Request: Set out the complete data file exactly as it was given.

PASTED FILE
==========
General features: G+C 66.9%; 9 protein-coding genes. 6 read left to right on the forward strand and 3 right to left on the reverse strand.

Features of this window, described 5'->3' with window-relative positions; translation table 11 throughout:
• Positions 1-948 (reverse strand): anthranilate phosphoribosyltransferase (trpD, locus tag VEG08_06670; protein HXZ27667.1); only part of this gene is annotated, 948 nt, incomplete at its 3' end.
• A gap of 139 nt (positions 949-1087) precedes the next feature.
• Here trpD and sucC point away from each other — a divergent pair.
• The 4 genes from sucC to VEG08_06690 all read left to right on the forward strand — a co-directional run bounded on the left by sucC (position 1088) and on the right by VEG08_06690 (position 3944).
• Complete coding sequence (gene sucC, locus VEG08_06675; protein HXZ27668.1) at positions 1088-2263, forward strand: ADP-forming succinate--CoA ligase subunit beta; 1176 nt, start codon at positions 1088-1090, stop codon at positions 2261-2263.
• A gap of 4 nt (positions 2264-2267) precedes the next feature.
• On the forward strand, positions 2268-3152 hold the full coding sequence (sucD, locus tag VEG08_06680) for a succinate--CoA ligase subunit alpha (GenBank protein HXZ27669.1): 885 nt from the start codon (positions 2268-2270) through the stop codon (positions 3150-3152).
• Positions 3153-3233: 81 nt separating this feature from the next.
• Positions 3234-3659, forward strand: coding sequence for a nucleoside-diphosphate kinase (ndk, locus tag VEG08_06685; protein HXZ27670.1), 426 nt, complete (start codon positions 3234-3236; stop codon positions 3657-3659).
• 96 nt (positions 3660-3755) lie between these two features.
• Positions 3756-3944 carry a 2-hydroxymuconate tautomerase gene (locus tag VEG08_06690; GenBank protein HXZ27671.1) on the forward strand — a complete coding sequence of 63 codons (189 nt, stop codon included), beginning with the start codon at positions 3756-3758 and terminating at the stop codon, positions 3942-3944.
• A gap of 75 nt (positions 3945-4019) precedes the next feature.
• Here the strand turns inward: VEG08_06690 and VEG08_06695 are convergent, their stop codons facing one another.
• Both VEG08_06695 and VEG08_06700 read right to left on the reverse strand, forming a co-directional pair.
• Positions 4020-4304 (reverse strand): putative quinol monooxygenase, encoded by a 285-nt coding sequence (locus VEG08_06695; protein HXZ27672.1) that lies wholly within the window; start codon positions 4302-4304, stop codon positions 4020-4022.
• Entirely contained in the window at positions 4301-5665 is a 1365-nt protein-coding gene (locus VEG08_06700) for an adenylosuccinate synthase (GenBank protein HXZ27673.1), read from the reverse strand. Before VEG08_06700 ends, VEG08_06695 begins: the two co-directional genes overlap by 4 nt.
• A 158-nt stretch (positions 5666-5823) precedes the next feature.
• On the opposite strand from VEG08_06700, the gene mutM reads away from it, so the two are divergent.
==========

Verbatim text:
General features: G+C 66.9%; 9 protein-coding genes. 6 read left to right on the forward strand and 3 right to left on the reverse strand.

Features of this window, described 5'->3' with window-relative positions; translation table 11 throughout:
• Positions 1-948 (reverse strand): anthranilate phosphoribosyltransferase (trpD, locus tag VEG08_06670; protein HXZ27667.1); only part of this gene is annotated, 948 nt, incomplete at its 3' end.
• A gap of 139 nt (positions 949-1087) precedes the next feature.
• Here trpD and sucC point away from each other — a divergent pair.
• The 4 genes from sucC to VEG08_06690 all read left to right on the forward strand — a co-directional run bounded on the left by sucC (position 1088) and on the right by VEG08_06690 (position 3944).
• Complete coding sequence (gene sucC, locus VEG08_06675; protein HXZ27668.1) at positions 1088-2263, forward strand: ADP-forming succinate--CoA ligase subunit beta; 1176 nt, start codon at positions 1088-1090, stop codon at positions 2261-2263.
• A gap of 4 nt (positions 2264-2267) precedes the next feature.
• On the forward strand, positions 2268-3152 hold the full coding sequence (sucD, locus tag VEG08_06680) for a succinate--CoA ligase subunit alpha (GenBank protein HXZ27669.1): 885 nt from the start codon (positions 2268-2270) through the stop codon (positions 3150-3152).
• Positions 3153-3233: 81 nt separating this feature from the next.
• Positions 3234-3659, forward strand: coding sequence for a nucleoside-diphosphate kinase (ndk, locus tag VEG08_06685; protein HXZ27670.1), 426 nt, complete (start codon positions 3234-3236; stop codon positions 3657-3659).
• 96 nt (positions 3660-3755) lie between these two features.
• Positions 3756-3944 carry a 2-hydroxymuconate tautomerase gene (locus tag VEG08_06690; GenBank protein HXZ27671.1) on the forward strand — a complete coding sequence of 63 codons (189 nt, stop codon included), beginning with the start codon at positions 3756-3758 and terminating at the stop codon, positions 3942-3944.
• A gap of 75 nt (positions 3945-4019) precedes the next feature.
• Here the strand turns inward: VEG08_06690 and VEG08_06695 are convergent, their stop codons facing one another.
• Both VEG08_06695 and VEG08_06700 read right to left on the reverse strand, forming a co-directional pair.
• Positions 4020-4304 (reverse strand): putative quinol monooxygenase, encoded by a 285-nt coding sequence (locus VEG08_06695; protein HXZ27672.1) that lies wholly within the window; start codon positions 4302-4304, stop codon positions 4020-4022.
• Entirely contained in the window at positions 4301-5665 is a 1365-nt protein-coding gene (locus VEG08_06700) for an adenylosuccinate synthase (GenBank protein HXZ27673.1), read from the reverse strand. Before VEG08_06700 ends, VEG08_06695 begins: the two co-directional genes overlap by 4 nt.
• A 158-nt stretch (positions 5666-5823) precedes the next feature.
• On the opposite strand from VEG08_06700, the gene mutM reads away from it, so the two are divergent.